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Effective Teacher Hiring

by Kenneth D. Peterson

Table of Contents

An ASCD Study Guide for Effective Teacher Hiring: A Guide to Getting the Best

This Study Guide is designed to enhance your understanding and application of the information contained in Effective Teacher Hiring: A Guide to Getting the Best, an ASCD book written by Kenneth D. Peterson and published in October 2002.

You can use the study guide before or after you have read the book, or as you finish each chapter. The study questions provided are not meant to cover all aspects of the book but, rather, to address specific ideas that might warrant further reflection.

Most of the questions contained in this study guide are ones you can think about on your own, but you might consider pairing with a colleague or forming a study group with others who have read (or are reading) Effective Teacher Hiring.


  1. In addition to the obvious need to fill vacancies with high quality teachers, what is the most important reason in your situation to improve your hiring system?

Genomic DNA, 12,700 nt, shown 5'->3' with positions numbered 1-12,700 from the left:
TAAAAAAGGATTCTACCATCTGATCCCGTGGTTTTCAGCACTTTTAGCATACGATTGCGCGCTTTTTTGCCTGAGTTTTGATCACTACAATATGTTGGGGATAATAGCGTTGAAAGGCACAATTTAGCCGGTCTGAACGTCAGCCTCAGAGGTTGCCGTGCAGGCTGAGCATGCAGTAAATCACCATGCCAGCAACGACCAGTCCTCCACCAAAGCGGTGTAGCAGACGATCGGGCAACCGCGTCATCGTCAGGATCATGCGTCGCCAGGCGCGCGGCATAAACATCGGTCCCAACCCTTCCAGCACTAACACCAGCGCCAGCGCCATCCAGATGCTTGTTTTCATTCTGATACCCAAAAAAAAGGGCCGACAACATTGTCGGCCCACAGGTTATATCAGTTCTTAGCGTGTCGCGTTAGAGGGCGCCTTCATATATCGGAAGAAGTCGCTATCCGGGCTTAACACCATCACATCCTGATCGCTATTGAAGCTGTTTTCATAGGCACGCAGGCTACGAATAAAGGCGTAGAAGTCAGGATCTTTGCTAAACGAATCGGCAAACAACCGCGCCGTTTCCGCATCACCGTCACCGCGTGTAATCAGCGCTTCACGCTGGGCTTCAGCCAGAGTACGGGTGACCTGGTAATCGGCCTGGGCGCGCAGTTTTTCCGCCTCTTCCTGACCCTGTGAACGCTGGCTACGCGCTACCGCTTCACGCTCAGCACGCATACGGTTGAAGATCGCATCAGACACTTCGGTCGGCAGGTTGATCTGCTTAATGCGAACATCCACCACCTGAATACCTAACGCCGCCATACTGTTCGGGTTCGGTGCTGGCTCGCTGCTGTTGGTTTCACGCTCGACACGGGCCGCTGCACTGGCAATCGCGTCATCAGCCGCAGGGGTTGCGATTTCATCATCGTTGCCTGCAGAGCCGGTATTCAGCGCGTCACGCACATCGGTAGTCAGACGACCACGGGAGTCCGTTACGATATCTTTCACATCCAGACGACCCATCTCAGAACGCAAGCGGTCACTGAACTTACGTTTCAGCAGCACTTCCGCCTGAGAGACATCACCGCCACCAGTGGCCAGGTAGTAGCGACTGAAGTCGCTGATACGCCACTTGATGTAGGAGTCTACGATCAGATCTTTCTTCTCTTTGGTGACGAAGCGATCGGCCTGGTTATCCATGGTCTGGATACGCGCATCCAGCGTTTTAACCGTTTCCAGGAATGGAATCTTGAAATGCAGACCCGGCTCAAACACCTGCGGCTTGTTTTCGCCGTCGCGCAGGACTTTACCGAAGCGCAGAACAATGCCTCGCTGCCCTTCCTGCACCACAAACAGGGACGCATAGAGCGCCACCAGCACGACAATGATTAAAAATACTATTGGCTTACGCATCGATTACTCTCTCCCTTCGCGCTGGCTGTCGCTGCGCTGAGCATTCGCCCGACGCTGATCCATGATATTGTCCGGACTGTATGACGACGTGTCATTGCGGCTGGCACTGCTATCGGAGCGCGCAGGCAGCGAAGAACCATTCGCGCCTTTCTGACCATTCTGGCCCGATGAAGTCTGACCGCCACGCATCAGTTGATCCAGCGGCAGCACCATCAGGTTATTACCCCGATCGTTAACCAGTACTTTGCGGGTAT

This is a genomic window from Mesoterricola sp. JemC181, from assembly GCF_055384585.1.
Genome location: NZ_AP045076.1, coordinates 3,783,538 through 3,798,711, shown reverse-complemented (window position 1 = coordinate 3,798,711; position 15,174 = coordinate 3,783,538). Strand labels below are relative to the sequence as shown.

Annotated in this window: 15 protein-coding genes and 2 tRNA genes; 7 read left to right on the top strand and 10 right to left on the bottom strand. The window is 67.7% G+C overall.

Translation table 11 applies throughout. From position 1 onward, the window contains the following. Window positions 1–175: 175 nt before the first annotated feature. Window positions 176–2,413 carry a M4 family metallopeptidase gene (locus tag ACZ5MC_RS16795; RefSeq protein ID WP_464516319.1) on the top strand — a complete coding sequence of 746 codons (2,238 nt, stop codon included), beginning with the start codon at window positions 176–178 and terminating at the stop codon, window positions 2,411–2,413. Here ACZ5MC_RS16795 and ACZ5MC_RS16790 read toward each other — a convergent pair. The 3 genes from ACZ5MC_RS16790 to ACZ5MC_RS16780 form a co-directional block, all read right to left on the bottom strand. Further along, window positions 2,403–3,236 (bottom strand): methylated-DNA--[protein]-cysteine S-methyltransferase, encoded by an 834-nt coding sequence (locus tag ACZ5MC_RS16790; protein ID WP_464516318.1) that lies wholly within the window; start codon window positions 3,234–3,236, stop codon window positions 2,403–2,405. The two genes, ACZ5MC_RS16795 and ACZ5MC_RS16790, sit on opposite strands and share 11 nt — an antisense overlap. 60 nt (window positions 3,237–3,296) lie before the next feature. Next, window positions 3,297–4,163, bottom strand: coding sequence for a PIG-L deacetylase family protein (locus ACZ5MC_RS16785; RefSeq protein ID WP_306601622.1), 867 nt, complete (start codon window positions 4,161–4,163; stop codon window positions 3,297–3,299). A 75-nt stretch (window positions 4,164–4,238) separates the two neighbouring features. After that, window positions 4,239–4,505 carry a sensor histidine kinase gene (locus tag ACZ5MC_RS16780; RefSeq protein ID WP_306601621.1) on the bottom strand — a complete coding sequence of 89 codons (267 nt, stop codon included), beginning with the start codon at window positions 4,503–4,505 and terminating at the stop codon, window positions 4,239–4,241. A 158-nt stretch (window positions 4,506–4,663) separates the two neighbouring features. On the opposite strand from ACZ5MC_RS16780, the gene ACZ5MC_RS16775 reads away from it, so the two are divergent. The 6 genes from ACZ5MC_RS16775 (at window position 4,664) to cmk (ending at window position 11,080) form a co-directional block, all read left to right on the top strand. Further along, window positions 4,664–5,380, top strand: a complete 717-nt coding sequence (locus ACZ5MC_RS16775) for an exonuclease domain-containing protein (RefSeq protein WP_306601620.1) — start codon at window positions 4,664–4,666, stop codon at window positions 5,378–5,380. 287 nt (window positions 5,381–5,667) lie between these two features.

2. How can you deal with the reality that not everyone who is in a position to hire is good at selecting the best teachers?
  3. Who in your hiring system is responsible for monitoring the legality of the system and its actual use? Who in your district trains others in legal issues?
  4. Where in your long term planning is teacher hiring discussed, emphasized and included with other issues?
  5. What are the two or three most important selling features of your school district or school to top candidates?

Chapter One: Preliminary Procedures

  1. Do a thorough analysis of one or more of the hiring vignettes, using the entire list of the most common teacher hiring mistakes listed in Chapter 1.
  2. Which problems of hiring in the “Most Common Mistakes:” Have happened in your experience? Are current difficulties in your situation? Are you unprepared for?
  3. Which of the guiding principles of a teacher hiring system will require more research and information for full understanding on your part? Where (what) are these sources of information?
  4. What role(s) can classroom teachers play in teacher hiring?
  5. The book advocates forming a “teacher selection task force.” In what ways could such a group improve hiring in a school district?
  6. Describe three recruitment methods in addition to your current practices that show promise for success.
  7. Make a priority list of recruitment strategies for minority teachers--in order of feasibility and cost effectiveness.